Ad blocking might derail the money train

Written by on September 22, 2015 in Guest Blog with 0 Comments
 business challenge elephant obstacleLove ’em or hate ’em online ads are a pretty much a given (and now worth about $100 billion). You know those ads that just popup or take a piece of your screen while you’re trying to read something interesting? The traditional online ad networks are run by the likes Google, Facebook, AOL and Yahoo. With the advent of Real-time bidding and the Ad exchange, coupled with a profusion of excess ad inventory, there has been an explosion in the number of ad networks and platforms marketers can choose from. New ad players have appeared on the scene: AdMob, InMobi, AppFlood, TubeMogul, BrightRoll, and YuMe to name a few.

Will the latest salvo in the ad blocking wars stop all this?

Apple’s recent iOS9 launch natively supports ad blocking on the built-in Safari browser. There has been a huge amount of uproar in the press about how this will affect the industry. The fact is that ad blocking is not a new thing, it’s been around for ages. If people really wanted a solution to “annoying ads” they could had one yonks ago. So why the big deal? Well, there are a lot of people (read: big companies with lots of money) that have a vested interest in the outcome of the debate. Namely, the online superpowers Apple and Google square off and everybody else picks a side – kind of like an online cold war heating up.  Apple will be seen to be championing users’ rights (as usual) and Google will be the big bad ad-loving boogey-man.

Google’s business model is based on advertising revenue, in many ways all of its other developments (from Android to YouTube) are to in some way support and directly improve ad revenue specifically. In May, 40% of mobile traffic came from Safari on iOS (source:www.netmarketshare.com). Each of these users is undoubtedly exposed to Google’s Adwords or DoubleClick platforms, which are its own vastly profitable advertising networks.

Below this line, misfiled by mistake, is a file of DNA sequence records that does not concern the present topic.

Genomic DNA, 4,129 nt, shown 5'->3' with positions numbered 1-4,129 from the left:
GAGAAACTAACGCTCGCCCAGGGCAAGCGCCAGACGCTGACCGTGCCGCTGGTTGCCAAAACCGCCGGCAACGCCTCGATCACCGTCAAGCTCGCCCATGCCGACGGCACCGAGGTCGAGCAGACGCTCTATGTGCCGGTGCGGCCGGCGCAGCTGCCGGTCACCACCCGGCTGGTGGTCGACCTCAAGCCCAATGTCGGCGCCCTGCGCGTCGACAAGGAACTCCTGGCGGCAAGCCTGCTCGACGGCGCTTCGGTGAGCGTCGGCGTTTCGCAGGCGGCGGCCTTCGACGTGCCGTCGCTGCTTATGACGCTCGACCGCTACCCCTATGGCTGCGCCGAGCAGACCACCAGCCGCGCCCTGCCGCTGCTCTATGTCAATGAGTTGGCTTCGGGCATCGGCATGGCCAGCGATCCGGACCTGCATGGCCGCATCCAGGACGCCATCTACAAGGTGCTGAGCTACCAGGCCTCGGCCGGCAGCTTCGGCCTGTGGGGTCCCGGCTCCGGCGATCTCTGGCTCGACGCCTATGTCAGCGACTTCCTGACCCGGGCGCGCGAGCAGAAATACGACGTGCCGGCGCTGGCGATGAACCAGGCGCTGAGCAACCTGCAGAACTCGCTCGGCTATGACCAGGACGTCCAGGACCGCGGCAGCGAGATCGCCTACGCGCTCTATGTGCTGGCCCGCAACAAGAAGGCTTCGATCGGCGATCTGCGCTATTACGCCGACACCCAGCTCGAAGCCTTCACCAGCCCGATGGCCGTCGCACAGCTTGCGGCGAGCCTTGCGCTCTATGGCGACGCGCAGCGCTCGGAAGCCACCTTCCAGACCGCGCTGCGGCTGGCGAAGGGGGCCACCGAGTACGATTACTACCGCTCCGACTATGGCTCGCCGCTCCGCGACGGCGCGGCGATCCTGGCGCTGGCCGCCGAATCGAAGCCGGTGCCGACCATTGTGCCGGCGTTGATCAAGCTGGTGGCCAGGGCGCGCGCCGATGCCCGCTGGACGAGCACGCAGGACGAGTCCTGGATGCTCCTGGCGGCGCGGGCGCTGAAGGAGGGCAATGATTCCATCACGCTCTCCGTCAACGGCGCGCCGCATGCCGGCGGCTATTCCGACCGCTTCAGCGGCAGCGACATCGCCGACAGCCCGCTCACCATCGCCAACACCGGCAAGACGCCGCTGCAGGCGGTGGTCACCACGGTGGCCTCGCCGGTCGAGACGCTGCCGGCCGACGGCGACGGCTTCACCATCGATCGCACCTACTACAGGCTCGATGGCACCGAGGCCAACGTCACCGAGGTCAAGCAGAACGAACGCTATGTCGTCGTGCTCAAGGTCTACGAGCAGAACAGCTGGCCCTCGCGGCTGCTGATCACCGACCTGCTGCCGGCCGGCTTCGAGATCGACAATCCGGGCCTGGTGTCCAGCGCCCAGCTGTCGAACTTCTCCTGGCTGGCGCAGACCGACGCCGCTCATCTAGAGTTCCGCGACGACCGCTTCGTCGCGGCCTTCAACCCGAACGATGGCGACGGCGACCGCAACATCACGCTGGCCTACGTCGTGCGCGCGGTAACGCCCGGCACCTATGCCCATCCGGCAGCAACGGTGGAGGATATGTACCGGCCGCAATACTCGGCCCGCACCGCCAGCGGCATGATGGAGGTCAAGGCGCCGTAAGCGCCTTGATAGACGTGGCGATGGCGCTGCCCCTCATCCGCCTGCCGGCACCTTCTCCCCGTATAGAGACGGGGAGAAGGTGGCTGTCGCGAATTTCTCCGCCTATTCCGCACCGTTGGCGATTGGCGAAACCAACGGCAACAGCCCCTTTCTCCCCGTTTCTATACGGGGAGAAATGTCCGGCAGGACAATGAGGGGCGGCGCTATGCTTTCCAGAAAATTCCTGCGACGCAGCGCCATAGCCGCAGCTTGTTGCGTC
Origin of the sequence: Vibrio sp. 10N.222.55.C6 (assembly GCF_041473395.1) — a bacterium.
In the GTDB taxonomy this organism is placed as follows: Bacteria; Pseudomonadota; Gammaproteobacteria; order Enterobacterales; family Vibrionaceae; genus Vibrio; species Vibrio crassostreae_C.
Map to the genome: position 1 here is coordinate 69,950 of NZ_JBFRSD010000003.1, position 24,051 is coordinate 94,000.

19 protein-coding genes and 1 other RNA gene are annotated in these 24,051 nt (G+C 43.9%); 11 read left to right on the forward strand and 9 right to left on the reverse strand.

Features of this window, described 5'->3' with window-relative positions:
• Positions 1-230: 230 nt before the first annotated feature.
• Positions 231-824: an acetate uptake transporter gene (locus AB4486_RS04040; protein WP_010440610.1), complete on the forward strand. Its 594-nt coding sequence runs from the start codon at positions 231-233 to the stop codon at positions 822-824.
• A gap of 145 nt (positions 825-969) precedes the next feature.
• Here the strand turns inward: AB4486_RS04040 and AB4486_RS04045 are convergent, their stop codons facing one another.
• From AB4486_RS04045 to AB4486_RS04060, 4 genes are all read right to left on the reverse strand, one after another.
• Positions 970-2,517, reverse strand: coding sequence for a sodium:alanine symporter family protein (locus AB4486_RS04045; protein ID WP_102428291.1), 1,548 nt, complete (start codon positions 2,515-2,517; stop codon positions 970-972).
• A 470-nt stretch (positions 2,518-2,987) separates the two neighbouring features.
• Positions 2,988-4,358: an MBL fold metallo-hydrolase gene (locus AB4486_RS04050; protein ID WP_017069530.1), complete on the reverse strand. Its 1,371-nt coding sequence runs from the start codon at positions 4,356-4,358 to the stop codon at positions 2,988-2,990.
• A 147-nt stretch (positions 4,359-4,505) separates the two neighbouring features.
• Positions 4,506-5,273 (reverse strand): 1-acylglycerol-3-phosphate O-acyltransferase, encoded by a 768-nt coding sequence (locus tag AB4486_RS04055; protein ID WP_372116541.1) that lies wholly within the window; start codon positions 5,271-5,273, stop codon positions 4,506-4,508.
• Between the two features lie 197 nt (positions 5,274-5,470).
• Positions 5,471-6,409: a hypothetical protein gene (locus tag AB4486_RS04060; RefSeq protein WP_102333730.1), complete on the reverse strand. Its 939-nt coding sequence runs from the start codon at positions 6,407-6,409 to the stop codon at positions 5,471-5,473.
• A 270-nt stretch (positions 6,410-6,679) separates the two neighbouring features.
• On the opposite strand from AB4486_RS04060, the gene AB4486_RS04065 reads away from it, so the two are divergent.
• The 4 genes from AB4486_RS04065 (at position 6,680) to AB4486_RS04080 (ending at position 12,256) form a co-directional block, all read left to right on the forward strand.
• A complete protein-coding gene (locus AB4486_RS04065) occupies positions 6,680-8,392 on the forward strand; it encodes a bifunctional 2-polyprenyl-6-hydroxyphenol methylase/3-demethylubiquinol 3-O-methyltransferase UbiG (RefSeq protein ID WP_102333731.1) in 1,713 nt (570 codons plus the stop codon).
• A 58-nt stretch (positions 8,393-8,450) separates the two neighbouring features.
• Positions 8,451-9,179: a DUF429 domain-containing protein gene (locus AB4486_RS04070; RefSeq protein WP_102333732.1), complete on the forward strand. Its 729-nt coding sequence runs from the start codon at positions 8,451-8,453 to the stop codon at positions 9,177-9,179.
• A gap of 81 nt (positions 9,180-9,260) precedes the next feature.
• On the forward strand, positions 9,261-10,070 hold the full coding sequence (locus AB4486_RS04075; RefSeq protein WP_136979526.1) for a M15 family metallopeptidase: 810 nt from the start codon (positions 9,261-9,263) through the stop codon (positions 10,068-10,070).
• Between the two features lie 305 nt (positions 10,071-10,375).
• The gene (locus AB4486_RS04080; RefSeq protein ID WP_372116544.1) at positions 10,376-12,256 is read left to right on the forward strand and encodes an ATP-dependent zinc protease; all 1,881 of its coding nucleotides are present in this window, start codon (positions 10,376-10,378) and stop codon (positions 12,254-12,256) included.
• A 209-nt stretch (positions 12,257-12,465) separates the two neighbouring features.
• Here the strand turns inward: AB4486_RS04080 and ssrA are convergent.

Check this out from Vox: Technological change doesn’t alter ad spending

Interestingly, evidence from past technological shifts suggests that whatever happens with ad blocking technology, it is unlikely to alter the total amount of money spent on advertising. The media industry has changed a great deal since the 1940s. Broadcast television became a thing. It went color. Cable TV was invented. It went digital. Terrestrial radio declined without vanishing. Newspapers boomed and then busted. The internet came around. And all this technological change was deeply intertwined with the advertising industry.

But as Eric Chemi showed in a fascinating Bloomberg article last year, aggregate advertising spending barely budged at all:

Ad Blocking may not alter the picture
Ad Blocking may have no bottom line impact

While many advertisers are beating the war drums, some are already taking steps to work around the problem. Check out this blog from Kissmetrics: How Marketers Can Survive in the War on Mobile Ad Blocking with advice for surviving the new ad blocking realities.

  • Respect Consumers
  • Think Creatively
  • Demonstrate Relevance
  • Address the Root of the Problem

Looks like ad blocking will shape up to be an hot topic into 2016. I assume that where there is a technical solution for ad blocking, there will be a technical workaround. The average Joe won’t care or notice much either way. It’s just the kind of issue some FCC Commissioner will chose to champion…Arghh…..

This article was first published here, and is reproduced with kind permission.

See related, ad blocking software pulled from Apple Store

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About the Author

About the Author: Jonathon has been lurking around the Telecoms and Internet space for the last 20 years. He is now a man on a mission – that being the reformation of the Industry Analyst business. He is working with his co-conspirators on transforming the Industry Analyst world forever as an Expert with EMI. .

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